8. Phased returns

It’s important to do all you can to help your employee to get back to work when they’re recovering from an illness that might have caused a long-term absence. Remember, in many cases an employee will want to come back to their job to get back to normal and put a period of illness behind them. This means that you might need to consider how you would manage a phased return to work. Whether this is reduced hours, a shorter working week, longer or more regular breaks or even reduced duties for a short period – all of these things can help to bring an end to a long period of absence.

HR departments should work closely with line managers and the colleagues of the returning employee to make sure an appropriate phased return is offered and that everyone is clear about the terms on which an employee is returning.

9. Workplace adjustments

Getting an employee back to work after a period of long-term absence might mean that you need to change the way you operate. Small changes around the workplace could make a huge difference – whether that’s improved access or chairs and desks that would aid employees with reduced mobility, for example.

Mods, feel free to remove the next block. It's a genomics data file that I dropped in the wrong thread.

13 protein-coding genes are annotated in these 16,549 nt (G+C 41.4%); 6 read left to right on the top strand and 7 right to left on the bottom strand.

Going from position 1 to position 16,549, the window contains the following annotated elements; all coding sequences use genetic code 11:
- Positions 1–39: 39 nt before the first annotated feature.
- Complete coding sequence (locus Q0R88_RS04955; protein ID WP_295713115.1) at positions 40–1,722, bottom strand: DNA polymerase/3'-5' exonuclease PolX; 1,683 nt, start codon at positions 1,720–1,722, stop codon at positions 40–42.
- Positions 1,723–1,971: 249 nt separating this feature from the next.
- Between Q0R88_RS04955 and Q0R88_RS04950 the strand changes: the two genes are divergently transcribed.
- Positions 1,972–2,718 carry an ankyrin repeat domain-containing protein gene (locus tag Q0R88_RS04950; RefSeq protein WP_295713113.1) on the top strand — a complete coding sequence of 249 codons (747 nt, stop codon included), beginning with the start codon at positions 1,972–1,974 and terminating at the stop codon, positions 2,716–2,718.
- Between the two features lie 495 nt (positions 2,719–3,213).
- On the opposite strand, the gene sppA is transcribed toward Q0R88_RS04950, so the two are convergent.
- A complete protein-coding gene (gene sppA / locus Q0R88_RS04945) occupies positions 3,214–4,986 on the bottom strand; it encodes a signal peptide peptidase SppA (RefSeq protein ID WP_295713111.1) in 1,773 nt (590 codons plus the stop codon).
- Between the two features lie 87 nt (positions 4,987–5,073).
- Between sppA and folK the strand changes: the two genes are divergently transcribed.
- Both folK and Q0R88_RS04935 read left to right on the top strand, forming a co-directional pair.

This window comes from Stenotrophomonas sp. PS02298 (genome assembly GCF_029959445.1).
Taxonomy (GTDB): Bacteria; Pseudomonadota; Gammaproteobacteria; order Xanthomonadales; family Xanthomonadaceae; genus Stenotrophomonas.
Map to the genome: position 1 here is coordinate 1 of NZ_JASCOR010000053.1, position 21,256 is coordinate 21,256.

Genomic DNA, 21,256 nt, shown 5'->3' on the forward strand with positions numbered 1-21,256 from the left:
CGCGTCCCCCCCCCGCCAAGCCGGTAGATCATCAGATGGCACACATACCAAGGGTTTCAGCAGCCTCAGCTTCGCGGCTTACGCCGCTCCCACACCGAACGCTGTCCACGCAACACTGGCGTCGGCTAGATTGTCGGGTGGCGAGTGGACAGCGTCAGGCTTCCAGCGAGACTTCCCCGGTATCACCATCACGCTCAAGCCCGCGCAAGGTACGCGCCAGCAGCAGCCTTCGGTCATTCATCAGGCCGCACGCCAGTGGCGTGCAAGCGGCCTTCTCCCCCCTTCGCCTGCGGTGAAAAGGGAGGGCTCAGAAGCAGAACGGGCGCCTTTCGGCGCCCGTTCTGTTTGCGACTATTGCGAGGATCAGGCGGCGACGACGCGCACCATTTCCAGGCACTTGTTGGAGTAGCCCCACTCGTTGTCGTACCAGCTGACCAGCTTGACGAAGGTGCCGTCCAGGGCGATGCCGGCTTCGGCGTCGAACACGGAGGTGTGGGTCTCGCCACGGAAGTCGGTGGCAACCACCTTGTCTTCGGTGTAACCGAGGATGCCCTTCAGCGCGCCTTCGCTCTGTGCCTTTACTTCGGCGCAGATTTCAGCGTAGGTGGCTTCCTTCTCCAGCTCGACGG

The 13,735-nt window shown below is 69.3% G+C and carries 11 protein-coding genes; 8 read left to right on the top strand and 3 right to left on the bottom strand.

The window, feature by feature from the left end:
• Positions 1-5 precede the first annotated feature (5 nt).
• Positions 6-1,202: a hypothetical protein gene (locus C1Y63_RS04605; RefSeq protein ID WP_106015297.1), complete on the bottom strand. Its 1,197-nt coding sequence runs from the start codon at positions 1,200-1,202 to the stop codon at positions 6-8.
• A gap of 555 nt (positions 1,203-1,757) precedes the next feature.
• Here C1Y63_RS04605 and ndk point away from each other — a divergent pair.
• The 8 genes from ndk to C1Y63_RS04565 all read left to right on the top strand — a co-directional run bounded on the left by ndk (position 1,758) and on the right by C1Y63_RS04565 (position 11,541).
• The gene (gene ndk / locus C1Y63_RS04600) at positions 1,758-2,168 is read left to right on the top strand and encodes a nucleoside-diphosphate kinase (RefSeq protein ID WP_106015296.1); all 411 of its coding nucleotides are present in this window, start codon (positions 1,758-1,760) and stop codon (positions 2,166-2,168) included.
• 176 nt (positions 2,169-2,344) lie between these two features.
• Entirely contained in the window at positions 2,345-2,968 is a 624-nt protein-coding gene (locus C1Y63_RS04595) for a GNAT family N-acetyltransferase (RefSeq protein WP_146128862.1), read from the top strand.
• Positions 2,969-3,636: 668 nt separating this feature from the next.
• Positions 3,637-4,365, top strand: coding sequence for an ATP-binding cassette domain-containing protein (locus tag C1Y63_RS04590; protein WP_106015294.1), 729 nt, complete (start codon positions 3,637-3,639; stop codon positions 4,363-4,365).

Businesses should work with their employee and the recommendations of a healthcare professional to try to provide a suitable working environment for someone looking to return to work.

10. Return to work interviews

Return to work interviews are a crucial part of the absence management process – and provide a line manager with a great opportunity to spot the signs of a long-term issue that might be taking root in an employee.

Employees might well not go into great detail about their condition when they’re alerting you on the phone – and might well be nervous of talking about a mental health issue, for example. The right back-to-work interview, between an employee and a manager they trust can be the appropriate setting in which to bring this up.

11. Proactive approach

Businesses shouldn’t allow themselves to be solely reactive when it comes to managing absenteeism. By improving their workplace environment and offering flexitime, for example, companies can help employees to have a happier and healthier work/life balance and this might help to prevent someone’s job from contributing to their ill health. While this might have more of an impact on short-term sickness than longer term issues, it’s important to realise that short-term issues can easily become a longer-term problem if they are allowed to mushroom.